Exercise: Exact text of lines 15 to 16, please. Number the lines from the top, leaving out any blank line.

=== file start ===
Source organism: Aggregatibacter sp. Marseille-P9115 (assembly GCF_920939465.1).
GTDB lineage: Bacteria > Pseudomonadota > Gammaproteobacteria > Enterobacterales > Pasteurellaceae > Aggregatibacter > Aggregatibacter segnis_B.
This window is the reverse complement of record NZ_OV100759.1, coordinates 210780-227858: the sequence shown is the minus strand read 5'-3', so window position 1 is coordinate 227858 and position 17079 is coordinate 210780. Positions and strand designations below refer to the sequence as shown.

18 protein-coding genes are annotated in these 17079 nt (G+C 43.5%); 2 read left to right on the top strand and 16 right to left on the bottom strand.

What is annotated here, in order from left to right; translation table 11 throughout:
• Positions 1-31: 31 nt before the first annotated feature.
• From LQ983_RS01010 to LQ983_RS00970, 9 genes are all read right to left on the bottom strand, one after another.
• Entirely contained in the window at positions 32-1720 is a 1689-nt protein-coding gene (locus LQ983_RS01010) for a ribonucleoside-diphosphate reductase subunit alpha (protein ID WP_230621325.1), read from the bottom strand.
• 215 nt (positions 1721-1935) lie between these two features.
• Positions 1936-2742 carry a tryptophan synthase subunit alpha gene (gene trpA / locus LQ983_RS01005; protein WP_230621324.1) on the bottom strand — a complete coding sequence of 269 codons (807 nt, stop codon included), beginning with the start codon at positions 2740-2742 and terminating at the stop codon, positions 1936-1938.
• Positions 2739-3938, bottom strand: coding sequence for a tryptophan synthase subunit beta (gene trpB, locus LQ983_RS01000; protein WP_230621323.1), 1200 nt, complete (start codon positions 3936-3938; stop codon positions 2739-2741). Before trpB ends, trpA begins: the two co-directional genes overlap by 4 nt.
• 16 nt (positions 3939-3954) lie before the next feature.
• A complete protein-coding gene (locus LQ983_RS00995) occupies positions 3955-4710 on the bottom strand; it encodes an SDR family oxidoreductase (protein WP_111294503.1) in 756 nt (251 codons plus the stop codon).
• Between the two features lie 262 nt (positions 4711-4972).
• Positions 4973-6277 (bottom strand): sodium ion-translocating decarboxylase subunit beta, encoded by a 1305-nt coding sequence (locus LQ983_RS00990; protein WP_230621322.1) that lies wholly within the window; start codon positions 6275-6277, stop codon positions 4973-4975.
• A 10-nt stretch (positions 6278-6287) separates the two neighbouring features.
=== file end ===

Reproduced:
• Positions 4973-6277 (bottom strand): sodium ion-translocating decarboxylase subunit beta, encoded by a 1305-nt coding sequence (locus LQ983_RS00990; protein WP_230621322.1) that lies wholly within the window; start codon positions 6275-6277, stop codon positions 4973-4975.
• A 10-nt stretch (positions 6278-6287) separates the two neighbouring features.